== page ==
Wes COVID-19 Public Health Update 4_15_2020

From: Tom McLarney, MD <announcement@wesleyan.edu>
Sent: Wednesday, April 15, 2020 4:56 PM
To: Renee Johnson Thornton <rjohnson01@wesleyan.edu>
Subject: Public Health Update

To the Wesleyan Community,

I trust this note finds everyone in good health. I write today with another public health update on the coronavirus pandemic.

Since my last update, the CDC has announced that there will be antibody testing available within the next few weeks, which will measure two antibodies: Immunoglobulin M (IgM) and Immunoglobulin G (IgG).

Let me offer a quick Immunology 101 lesson: When we are exposed to an illness, our body produces IgM to fight it. During our recovery period, we produce IgG, which in many instances (but not all) gives us lifetime protection against the illness.  If a person is IgM negative and IgG positive, this suggests they had the disease and are now recovered with hopefully long-term protection.  If one is IgM positive and IgG negative, this suggests that they have the active disease and have not yet produced the protective antibody. If one is IgG and IgM negative, this suggests they have never been exposed to the disease or are incapable of producing antibodies. If one is both IgG and IgM positive, they may be early in the recovery phase or one of the tests is a false positive. What does all this mean? In theory, from a societal point of view, if one is IgM negative and IgG positive for COVID-19, they may be able to return to work without fear of contracting COVID-19. If one is IgG negative, they remain at risk for contracting COVID-19 and need to avoid exposure.

While this testing offers important information for the eventual re-opening of society and return to “business as usual,” there are still many critical questions left to answer. What are the sensitivity and specificity of these tests? In other words, what is the chance of getting a false positive or negative? Does a positive IgG correlate with lifetime immunity (as we see in chicken pox, measles, mumps, etc.) or will we be at risk for reinfection (such as influenza or strep throat)? When a vaccine is available and is given to those who are IgG negative, how long will it take after the injection for the full effect? And what is the percent of people who will be fully protected from the vaccine?

Fortunately, we have many bright scientists working to answer all these questions.  In many cases, it is a matter of time.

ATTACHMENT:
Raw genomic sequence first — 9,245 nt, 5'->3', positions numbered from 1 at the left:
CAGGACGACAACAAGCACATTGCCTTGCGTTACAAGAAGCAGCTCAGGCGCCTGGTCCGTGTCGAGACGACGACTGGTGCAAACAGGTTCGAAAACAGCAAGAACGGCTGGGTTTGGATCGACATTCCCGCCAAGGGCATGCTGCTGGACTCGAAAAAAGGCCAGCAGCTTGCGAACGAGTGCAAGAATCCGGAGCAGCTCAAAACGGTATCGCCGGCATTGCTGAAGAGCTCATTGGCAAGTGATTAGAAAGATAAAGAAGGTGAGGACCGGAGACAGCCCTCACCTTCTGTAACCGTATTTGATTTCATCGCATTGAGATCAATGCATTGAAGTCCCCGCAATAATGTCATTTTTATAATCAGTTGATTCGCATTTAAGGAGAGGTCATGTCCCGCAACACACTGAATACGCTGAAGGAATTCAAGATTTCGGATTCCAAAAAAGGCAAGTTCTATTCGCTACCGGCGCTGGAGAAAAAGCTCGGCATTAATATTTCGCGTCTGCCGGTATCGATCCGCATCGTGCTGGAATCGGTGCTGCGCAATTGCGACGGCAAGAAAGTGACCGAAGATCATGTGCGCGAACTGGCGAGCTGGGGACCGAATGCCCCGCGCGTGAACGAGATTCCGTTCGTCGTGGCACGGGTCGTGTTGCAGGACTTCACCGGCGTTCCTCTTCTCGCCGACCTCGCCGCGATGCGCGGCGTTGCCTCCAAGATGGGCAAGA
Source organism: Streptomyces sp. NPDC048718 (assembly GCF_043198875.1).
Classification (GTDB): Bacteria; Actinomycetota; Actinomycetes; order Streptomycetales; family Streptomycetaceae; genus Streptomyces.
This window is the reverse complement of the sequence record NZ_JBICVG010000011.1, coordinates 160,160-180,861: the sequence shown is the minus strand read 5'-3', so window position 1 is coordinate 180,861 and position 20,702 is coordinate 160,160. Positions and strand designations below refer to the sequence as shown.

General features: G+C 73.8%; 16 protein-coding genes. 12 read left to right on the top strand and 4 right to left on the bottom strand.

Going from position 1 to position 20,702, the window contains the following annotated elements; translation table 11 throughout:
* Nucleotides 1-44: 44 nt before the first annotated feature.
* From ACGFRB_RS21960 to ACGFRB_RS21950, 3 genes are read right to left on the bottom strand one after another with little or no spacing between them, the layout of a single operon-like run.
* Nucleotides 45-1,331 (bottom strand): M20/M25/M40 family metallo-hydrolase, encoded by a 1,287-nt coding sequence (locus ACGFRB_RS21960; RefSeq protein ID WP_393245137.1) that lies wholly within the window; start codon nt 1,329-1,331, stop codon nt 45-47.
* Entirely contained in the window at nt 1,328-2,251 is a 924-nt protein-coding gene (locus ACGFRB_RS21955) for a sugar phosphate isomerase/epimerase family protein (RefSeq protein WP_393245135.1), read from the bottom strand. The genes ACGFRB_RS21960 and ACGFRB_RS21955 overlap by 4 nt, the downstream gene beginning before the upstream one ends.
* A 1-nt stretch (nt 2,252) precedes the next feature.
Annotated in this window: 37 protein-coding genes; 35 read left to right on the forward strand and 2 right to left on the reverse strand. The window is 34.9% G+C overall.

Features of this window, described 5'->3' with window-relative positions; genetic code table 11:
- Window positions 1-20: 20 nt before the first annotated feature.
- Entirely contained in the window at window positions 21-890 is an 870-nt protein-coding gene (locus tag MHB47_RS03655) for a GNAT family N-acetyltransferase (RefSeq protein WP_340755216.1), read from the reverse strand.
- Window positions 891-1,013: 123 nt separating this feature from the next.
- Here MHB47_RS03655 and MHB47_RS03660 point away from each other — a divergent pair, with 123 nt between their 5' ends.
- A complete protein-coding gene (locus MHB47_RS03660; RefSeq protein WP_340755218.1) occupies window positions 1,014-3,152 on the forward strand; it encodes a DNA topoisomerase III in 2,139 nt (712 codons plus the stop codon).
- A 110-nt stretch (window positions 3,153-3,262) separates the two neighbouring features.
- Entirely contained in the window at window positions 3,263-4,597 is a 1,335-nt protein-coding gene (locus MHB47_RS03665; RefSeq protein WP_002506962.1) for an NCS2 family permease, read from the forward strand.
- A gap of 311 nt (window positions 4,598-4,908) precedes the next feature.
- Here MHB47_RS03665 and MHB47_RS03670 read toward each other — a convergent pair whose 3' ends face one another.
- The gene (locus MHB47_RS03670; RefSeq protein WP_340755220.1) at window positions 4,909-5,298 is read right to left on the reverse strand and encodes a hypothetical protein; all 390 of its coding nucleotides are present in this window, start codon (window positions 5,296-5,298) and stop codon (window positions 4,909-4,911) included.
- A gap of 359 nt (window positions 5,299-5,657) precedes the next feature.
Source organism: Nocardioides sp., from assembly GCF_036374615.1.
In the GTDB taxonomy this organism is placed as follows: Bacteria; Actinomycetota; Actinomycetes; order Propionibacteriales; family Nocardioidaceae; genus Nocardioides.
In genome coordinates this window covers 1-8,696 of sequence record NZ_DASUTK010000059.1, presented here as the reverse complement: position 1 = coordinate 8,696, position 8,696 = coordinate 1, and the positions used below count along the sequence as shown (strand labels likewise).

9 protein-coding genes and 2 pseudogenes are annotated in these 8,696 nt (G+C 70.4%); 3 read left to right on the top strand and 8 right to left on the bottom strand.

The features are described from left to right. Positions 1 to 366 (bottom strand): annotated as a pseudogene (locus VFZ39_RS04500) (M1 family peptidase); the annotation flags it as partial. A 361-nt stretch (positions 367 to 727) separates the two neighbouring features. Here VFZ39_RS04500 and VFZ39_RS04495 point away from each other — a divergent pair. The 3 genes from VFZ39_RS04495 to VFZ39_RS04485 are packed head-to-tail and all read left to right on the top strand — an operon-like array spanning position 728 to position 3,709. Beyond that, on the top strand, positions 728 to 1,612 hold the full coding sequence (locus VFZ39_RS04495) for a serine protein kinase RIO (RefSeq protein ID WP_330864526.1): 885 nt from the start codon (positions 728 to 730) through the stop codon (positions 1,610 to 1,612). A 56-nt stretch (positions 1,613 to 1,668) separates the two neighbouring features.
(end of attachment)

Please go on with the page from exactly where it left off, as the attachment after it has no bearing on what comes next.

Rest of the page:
On another note, I had the pleasure of speaking with Father Bill Wallace, Wesleyan’s Catholic chaplain, last week.  He reminded me that the Office of Religious and Spiritual Life (OSRL) is a wonderful resource to help our students who are dealing with the stressors of isolation, fear of contracting COVID-19, and the major and abrupt changes in routine we are all experiencing.  Our emotional, behavioral, and spiritual well-being is certainly being put to the test. We are lucky to have both the OSRL and Counseling and Psychological Services (CAPS) here on campus.  Contact information for all the University’s chaplains can be found here, while CAPS can be reached at counseling@wesleyan.edu or (860) 685-2910. Faculty and staff may contact the Employee Assistance Program at (800) 854-1446.

I would be remiss if I didn’t continue to stress the principles of physical distancing.  Presently this is our best (if not our only) option to ‘’flatten the curve’’ and this appears to be happening.  We cannot let our guard down now. It’s important for everyone to follow these steps:

  1. Wear a face covering when in public. This is to decrease the risk of spreading COVID-19 as infected people can be asymptomatic for two days prior to symptoms or may be completely asymptomatic.
  2. Maintain a distance of 6 feet (2 meters) from others.
  3. Do not meet in groups of over five people.
  4. Wash hands frequently.
  5. Do not touch your face. Be especially cognizant when donning or doffing your masks.
  6. Cough into the crook of your arm.
  7. Avoid people who are ill.
  8. Wipe down frequently touched surfaces, such as door knobs.

We will continue to forge ahead caring for ourselves and others while maintaining appropriate distancing. We are in this together and will take each day as it comes.

Stay well, be safe, be kind,

Tom McLarney, MD